“As fire restrictions are scaled back to Stage 1, public land visitors are asked to be cautious with fires in places where they are allowed,” said Colorado River Valley Field Manager Larry Sandoval. “Large fires in Colorado and across the west are still impacting availability of firefighting resources, so we urge everyone to do their part to prevent human-caused fires. Stage 1 fire restrictions prohibit the following acts:
- Building, maintaining, attending, or using a fire or campfire except within approved fire grates at developed recreation sites.
- Smoking, except in an enclosed vehicle or building, developed recreation site, or while stopped in an area at least three feet in diameter that is clear of flammable materials.
- Operating a chainsaw without a USDA or SAE approved, working spark arrestor and properly installed, a chemical fire extinguisher of at least 8 ounces capacity by weight, and one round-point shovel with an overall length of at least 36 inches.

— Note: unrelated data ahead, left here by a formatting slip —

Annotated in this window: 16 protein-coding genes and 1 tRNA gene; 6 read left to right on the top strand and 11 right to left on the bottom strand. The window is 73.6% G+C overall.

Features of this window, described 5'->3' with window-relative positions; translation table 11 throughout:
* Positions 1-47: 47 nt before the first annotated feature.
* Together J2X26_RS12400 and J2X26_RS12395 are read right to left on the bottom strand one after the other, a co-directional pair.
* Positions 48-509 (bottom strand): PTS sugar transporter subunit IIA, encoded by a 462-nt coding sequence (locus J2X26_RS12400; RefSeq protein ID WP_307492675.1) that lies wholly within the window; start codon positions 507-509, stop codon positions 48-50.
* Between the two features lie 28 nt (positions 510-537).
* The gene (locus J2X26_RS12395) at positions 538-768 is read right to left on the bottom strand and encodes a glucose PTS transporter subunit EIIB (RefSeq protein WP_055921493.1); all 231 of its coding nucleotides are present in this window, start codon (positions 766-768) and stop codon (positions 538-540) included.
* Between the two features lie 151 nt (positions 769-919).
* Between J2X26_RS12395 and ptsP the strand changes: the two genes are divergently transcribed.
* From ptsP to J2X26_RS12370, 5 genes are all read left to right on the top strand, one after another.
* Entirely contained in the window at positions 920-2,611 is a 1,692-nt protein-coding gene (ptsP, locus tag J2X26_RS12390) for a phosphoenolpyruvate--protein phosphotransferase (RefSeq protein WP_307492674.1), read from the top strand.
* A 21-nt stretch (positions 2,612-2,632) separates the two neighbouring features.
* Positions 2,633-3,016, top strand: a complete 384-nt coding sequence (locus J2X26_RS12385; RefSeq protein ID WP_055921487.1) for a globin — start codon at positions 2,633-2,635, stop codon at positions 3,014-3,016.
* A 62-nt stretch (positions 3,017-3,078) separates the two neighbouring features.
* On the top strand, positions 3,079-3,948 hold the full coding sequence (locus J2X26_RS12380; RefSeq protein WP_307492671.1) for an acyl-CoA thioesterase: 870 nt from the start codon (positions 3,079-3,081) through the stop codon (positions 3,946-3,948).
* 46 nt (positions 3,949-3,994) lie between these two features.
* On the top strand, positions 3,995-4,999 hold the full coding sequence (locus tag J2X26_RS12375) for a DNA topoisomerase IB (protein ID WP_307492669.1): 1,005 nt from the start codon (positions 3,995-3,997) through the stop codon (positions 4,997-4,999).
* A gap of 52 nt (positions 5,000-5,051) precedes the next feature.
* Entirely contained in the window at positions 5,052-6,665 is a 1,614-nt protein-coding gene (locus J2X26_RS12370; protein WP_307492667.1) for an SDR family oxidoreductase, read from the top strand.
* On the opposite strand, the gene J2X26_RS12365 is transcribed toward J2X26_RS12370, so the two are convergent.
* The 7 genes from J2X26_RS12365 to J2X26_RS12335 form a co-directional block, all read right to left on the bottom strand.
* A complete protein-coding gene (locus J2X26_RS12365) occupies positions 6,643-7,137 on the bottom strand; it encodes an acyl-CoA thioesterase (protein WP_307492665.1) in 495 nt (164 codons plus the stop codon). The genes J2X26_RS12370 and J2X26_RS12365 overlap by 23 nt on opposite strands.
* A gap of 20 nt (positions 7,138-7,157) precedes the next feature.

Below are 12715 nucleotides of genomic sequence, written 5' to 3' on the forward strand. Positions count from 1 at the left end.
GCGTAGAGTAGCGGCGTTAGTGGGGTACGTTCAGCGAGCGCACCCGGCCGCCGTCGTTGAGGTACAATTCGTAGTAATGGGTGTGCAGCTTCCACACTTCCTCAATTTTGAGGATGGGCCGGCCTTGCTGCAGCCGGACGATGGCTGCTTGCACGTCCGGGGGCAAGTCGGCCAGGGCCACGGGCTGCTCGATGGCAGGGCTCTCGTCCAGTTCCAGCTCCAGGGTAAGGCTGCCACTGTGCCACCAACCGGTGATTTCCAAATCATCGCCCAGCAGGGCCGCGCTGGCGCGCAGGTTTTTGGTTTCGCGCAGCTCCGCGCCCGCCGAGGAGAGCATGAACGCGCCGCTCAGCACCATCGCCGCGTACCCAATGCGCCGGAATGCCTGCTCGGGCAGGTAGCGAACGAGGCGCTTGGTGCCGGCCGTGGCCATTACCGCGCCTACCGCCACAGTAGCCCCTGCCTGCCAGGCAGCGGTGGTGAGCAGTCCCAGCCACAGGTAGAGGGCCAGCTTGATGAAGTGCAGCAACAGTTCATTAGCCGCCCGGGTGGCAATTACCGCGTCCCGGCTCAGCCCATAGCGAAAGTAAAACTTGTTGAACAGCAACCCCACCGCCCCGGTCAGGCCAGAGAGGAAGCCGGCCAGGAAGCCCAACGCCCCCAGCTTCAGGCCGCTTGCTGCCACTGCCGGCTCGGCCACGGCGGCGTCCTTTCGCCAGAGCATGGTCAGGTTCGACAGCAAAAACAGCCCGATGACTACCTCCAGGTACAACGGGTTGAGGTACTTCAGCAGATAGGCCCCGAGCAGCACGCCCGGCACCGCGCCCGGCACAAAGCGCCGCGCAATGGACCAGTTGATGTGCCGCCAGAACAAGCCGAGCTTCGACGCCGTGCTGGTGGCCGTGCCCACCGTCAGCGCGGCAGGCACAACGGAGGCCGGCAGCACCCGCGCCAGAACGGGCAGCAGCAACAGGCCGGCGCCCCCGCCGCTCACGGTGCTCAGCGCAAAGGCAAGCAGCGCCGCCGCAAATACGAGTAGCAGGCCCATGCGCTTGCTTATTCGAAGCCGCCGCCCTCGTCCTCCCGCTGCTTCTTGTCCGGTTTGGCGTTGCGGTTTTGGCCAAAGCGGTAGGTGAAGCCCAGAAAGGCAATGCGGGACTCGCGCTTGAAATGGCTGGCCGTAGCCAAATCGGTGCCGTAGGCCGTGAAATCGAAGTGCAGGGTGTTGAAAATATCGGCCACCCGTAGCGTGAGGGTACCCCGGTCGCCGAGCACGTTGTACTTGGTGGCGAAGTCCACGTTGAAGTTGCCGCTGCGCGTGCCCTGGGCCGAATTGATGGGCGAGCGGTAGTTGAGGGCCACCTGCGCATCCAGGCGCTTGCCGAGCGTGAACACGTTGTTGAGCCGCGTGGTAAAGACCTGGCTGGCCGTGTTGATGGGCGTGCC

- Using a welder, either arc or gas, or operating acetylene or other torch with open flame, except in cleared areas of at least 10 feet in diameter with a chemical fire extinguisher of at least 8 ounces capacity.
- Using exploding targets.
White River, Little Snake, and Kremmling Field Offices in Grand, Jackson, Moffat, Rio Blanco, Routt, and Summit counties will remain in Stage 2 fire restrictions. The need for and level of fire restrictions are evaluated each week. Decisions are based on local conditions, including recent and predicted weather, drought, occurrence of human-caused fires, fuel moisture, likelihood of ignition, and whether existing fires are currently affecting availability of wildland firefighting resources.